Wind turbines are used to combat climate change and provide an alternate source of energy, but they come with their own risk of environmental impacts. Bats and birds are often victims of turning turbines and death by collision and barotrauma is common.
The demographics of bats killed by wind turbines compared to the general population have remained unknown. A new study led by researchers from the Leibniz Institute for Zoo and Wildlife Research (Leibniz-IZW) seeks to correct this gap in our knowledge.
The research was focused on the Nathusius’ pipistrelles, a bat widely distributed across Europe. What the scientists have discovered regarding the bats that are most impacted by wind turbines has disturbing conservation implications.
“In our comparative investigation we observed more juvenile Nathusius’ pipistrelles (Pipistrellus nathusii) dead beneath wind turbines than expected from their frequency in the local population, suggesting that juvenile bats may be particularly vulnerable to encounters with wind turbines,” said study senior author Dr. Christian Voigt.
Losing more females and juveniles than males is likely to have a negative impact on the population of Nathusius’ pipistrelles, as these are the bats most important for population growth and maintenance. The bias towards juveniles and females was found in prime breeding areas, but not in other places.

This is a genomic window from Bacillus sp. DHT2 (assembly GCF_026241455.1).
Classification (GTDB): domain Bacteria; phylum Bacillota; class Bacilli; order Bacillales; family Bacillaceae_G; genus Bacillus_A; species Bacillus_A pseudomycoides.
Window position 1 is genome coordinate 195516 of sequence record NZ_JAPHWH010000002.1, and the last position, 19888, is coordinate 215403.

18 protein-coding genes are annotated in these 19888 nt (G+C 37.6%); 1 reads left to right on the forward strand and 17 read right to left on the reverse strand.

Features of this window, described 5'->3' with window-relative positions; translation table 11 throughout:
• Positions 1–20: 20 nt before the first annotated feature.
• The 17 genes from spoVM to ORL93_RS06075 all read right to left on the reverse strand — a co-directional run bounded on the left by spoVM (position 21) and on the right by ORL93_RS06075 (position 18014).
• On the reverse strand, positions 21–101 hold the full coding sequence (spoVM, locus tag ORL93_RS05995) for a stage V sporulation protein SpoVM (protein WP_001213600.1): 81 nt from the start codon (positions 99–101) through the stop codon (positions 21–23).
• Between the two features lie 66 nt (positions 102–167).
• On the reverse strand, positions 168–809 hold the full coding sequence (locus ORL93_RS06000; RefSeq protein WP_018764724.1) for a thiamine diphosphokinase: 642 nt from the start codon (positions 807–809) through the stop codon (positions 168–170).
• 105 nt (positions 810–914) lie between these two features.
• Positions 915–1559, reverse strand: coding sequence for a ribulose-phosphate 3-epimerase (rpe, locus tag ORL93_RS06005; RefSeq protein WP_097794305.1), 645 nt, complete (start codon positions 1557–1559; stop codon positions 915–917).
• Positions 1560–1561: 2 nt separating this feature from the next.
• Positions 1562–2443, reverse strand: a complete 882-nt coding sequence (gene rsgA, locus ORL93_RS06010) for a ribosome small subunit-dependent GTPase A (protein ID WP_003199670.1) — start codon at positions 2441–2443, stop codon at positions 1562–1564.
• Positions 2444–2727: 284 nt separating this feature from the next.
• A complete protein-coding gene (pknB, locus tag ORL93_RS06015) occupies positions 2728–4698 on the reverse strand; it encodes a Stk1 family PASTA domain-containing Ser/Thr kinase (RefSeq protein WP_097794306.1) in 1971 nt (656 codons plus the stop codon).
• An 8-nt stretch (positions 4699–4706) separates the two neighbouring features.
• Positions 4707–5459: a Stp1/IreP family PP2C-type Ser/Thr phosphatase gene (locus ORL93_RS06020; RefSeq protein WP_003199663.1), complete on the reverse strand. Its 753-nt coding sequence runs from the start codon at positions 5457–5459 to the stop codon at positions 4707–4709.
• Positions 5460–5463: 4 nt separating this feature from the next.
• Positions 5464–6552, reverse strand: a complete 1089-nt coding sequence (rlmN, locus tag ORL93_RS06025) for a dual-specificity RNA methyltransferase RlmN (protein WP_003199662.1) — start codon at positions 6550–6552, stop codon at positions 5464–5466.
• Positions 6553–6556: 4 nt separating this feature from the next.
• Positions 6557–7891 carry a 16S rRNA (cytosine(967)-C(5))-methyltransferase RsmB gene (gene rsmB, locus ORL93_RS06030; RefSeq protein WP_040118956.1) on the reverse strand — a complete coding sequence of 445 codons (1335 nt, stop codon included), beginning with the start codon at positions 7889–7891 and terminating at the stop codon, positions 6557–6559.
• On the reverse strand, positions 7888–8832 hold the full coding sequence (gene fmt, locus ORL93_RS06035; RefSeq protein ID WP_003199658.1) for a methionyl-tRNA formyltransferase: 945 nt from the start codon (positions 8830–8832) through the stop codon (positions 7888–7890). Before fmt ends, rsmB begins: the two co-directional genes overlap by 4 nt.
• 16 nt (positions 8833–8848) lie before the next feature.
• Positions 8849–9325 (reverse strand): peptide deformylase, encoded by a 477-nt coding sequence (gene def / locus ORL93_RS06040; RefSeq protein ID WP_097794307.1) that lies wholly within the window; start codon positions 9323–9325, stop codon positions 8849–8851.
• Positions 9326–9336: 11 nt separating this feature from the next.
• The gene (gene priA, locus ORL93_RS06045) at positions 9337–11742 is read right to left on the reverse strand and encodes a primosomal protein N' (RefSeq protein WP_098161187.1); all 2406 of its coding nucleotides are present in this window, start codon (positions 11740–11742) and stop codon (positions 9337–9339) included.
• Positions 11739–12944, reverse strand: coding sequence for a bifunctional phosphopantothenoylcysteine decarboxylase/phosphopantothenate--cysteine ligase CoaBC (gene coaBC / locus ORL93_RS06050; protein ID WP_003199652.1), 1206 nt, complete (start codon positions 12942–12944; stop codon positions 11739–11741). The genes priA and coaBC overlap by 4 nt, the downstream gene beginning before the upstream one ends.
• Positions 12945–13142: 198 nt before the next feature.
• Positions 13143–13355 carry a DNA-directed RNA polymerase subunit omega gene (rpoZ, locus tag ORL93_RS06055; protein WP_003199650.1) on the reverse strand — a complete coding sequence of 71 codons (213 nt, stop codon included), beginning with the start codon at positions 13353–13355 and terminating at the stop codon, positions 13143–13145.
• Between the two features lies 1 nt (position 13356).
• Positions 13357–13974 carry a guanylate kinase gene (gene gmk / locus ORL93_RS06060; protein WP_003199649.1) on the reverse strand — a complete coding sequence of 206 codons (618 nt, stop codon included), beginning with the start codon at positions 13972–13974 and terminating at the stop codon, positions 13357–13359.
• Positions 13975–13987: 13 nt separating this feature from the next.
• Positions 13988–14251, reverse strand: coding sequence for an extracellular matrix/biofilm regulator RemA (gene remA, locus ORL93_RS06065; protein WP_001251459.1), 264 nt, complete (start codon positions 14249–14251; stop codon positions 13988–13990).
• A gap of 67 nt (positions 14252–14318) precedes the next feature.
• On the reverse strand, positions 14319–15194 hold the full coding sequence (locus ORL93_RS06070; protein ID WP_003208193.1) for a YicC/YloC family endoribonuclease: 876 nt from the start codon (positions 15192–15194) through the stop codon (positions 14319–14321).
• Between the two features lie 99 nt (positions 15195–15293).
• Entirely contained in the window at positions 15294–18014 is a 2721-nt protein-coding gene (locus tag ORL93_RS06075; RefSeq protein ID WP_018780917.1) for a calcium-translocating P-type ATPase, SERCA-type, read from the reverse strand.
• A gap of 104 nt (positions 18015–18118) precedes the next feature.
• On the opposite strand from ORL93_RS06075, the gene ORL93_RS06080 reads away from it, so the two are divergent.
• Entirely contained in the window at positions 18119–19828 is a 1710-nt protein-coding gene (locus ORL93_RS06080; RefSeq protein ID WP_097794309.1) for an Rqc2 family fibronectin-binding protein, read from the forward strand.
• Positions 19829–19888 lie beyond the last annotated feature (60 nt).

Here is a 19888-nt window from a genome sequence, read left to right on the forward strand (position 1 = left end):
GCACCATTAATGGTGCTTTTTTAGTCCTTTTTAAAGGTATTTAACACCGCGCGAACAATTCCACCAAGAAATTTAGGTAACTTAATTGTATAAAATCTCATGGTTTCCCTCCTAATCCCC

“We found this significant bias at low wind turbine densities in areas with water bodies and forests where Nathusius’ pipistrelles breed. In areas with high turbine densities such as in coastal regions, this difference was no longer observed,” said Dr. Voigt.
Hopefully, this research can be used to mitigate the impact of wind turbines on bats, but more research may be required to fully understand the effect on other species of bats.
“Females and juveniles are extremely important for ensuring the long-time viability of populations. Protecting juvenile and female bats from being killed should be a high-priority goal for planning and operation of wind parks,” said Dr. Voigt.
The study is published in the scientific journal Ecological Applications.